You don’t need marriage counseling to read these people.
Julia Louis-Dreyfus and her “Enough Said” director Nicole Holofcener both make another worthy collaboration in “You Hurt My Feelings,” a dramedy that knows how to be funny without trying so hard and how to be sad without being so whiny. I knew it had something to do with marriage problems, but this movie isn’t really about that. It’s more about how these characters express their feeling through words and not middle fingers.
Louis-Dreyfus plays Beth, a novelist who runs a class and helps out the homeless in her spare time. She also becomes self conscious about her latest book and what people think of it.
Here are the people in her life.
Her younger husband Don (Tobias Menzies) is a psychiatrist, who can’t help out a bickering couple (David Cross and Amber Tamblyn) or a moper (Zach Cherry) with their respective problems. Especially since one of them always leaves insulting comments at the end of their sessions, via Zoom and in person.
Her son Eliot (Owen Teague) manages a pot shop, while trying to write a book and getting over a bad break-up.
Her sister Sarah (Michaela Watkins) has a husband named Mark (Arian Moayed), who is a down-on-his-luck actor.
And their mother Georgia (Jeannie Berlin) is a bit overbearing, as she comments on how she hates the term “lady” and prefers “women,” and how her two girls are always asking for donations. The clothes they give to the homeless.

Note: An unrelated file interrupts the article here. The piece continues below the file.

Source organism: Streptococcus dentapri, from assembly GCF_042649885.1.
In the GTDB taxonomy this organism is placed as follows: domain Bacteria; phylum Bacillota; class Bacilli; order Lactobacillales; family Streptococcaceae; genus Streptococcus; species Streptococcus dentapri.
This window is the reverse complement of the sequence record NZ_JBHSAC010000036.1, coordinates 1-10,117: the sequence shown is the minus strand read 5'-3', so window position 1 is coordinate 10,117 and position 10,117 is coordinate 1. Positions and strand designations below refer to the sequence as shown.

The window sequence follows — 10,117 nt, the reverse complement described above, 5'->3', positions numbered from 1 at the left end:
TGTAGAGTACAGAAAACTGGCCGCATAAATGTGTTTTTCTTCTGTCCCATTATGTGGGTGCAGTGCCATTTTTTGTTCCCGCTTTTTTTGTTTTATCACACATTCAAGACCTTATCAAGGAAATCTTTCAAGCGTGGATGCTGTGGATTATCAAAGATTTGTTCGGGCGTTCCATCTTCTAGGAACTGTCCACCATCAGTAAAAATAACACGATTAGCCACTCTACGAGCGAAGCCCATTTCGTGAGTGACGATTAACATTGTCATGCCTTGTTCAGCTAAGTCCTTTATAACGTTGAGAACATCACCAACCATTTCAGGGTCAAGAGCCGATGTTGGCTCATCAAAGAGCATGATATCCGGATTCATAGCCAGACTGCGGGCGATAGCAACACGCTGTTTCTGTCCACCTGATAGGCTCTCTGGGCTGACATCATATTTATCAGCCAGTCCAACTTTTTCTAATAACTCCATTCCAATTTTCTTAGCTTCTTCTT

But the biggest turmoil in Beth’s marriage is the way she and Sarah overhear Don telling Mark that he isn’t a fan of her latest book. This is when she begins to distance herself from him. And when they do have the scene, it doesn’t resort to cursing or violence, but rather the right words to allow this couple to express how they compare and contrast books to the author herself.
Other than some unnecessary lines (and Beth and Sarah should know better than to try to bring ice cream into a clothes store), “You Hurt My Feelings” has sentimental value and honest humor that we can relate to. We can relate to our kids and parents, and how they have their own issues about whether or not they can handle criticism.
Louis-Dreyfus works well with Holofcener, because of how she writes the former “Seinfeld” actress with vulnerabilities that allows us to see the spark in her performance. It’s miles ahead of how Nat Faxon and Jim Rash failed to grasp that very notion in their lousy entry “Downhill.” This isn’t overly emotional; its truthful and patient. And literally, “Enough Said” and “You Hurt My Feelings” have been released a decade apart from each other.
I’ve never heard of Menzies (“Casino Royale,” “The Crown”) before, but I was interested in how he would play a man balancing his life as a therapist and a husband. And there’s a strong sense of comedy and pathos between him and Louis-Dreyfus, as well as the counseling scenes between Cross and Tamblyn.
There’s a strong sense of life in the characters, and there’s an honest sense of humor that keeps the film going. It isn’t too much and it isn’t less. It’s all in perfect balance. We’re supposed to listen to these characters and their troubles. And Holofcener understands them quite well.
Sign me up for the next counseling session.